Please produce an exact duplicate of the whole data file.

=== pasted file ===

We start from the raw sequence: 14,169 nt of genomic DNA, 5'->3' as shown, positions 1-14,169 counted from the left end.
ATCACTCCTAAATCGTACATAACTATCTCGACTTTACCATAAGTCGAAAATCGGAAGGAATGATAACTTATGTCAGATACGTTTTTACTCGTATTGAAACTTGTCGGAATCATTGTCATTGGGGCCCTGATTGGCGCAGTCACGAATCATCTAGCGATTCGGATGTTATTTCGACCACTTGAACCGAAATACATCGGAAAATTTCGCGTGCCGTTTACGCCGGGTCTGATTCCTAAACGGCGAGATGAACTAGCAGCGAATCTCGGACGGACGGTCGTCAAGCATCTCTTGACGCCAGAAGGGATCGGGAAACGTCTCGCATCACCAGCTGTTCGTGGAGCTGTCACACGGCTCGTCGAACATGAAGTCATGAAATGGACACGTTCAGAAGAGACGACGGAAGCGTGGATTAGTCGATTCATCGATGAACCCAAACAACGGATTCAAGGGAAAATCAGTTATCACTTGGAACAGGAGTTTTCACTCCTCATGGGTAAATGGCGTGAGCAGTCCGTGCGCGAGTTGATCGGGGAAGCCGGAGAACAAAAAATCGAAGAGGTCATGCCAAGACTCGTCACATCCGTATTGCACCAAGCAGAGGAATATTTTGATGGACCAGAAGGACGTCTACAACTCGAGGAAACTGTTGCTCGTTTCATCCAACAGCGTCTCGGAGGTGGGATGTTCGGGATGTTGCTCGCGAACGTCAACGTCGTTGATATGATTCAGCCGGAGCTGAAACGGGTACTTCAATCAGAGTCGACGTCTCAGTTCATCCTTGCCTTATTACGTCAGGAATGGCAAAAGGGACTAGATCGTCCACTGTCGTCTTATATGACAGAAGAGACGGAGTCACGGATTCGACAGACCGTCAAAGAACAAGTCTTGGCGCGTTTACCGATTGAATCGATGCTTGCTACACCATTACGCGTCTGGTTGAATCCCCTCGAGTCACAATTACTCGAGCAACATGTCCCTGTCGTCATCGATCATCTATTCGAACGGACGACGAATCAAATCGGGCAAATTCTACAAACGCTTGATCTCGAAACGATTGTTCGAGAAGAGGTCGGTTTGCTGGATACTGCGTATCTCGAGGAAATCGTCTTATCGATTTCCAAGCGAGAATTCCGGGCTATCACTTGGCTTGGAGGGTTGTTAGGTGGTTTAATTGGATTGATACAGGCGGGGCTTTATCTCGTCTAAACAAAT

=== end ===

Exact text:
We start from the raw sequence: 14,169 nt of genomic DNA, 5'->3' as shown, positions 1-14,169 counted from the left end.
ATCACTCCTAAATCGTACATAACTATCTCGACTTTACCATAAGTCGAAAATCGGAAGGAATGATAACTTATGTCAGATACGTTTTTACTCGTATTGAAACTTGTCGGAATCATTGTCATTGGGGCCCTGATTGGCGCAGTCACGAATCATCTAGCGATTCGGATGTTATTTCGACCACTTGAACCGAAATACATCGGAAAATTTCGCGTGCCGTTTACGCCGGGTCTGATTCCTAAACGGCGAGATGAACTAGCAGCGAATCTCGGACGGACGGTCGTCAAGCATCTCTTGACGCCAGAAGGGATCGGGAAACGTCTCGCATCACCAGCTGTTCGTGGAGCTGTCACACGGCTCGTCGAACATGAAGTCATGAAATGGACACGTTCAGAAGAGACGACGGAAGCGTGGATTAGTCGATTCATCGATGAACCCAAACAACGGATTCAAGGGAAAATCAGTTATCACTTGGAACAGGAGTTTTCACTCCTCATGGGTAAATGGCGTGAGCAGTCCGTGCGCGAGTTGATCGGGGAAGCCGGAGAACAAAAAATCGAAGAGGTCATGCCAAGACTCGTCACATCCGTATTGCACCAAGCAGAGGAATATTTTGATGGACCAGAAGGACGTCTACAACTCGAGGAAACTGTTGCTCGTTTCATCCAACAGCGTCTCGGAGGTGGGATGTTCGGGATGTTGCTCGCGAACGTCAACGTCGTTGATATGATTCAGCCGGAGCTGAAACGGGTACTTCAATCAGAGTCGACGTCTCAGTTCATCCTTGCCTTATTACGTCAGGAATGGCAAAAGGGACTAGATCGTCCACTGTCGTCTTATATGACAGAAGAGACGGAGTCACGGATTCGACAGACCGTCAAAGAACAAGTCTTGGCGCGTTTACCGATTGAATCGATGCTTGCTACACCATTACGCGTCTGGTTGAATCCCCTCGAGTCACAATTACTCGAGCAACATGTCCCTGTCGTCATCGATCATCTATTCGAACGGACGACGAATCAAATCGGGCAAATTCTACAAACGCTTGATCTCGAAACGATTGTTCGAGAAGAGGTCGGTTTGCTGGATACTGCGTATCTCGAGGAAATCGTCTTATCGATTTCCAAGCGAGAATTCCGGGCTATCACTTGGCTTGGAGGGTTGTTAGGTGGTTTAATTGGATTGATACAGGCGGGGCTTTATCTCGTCTAAACAAAT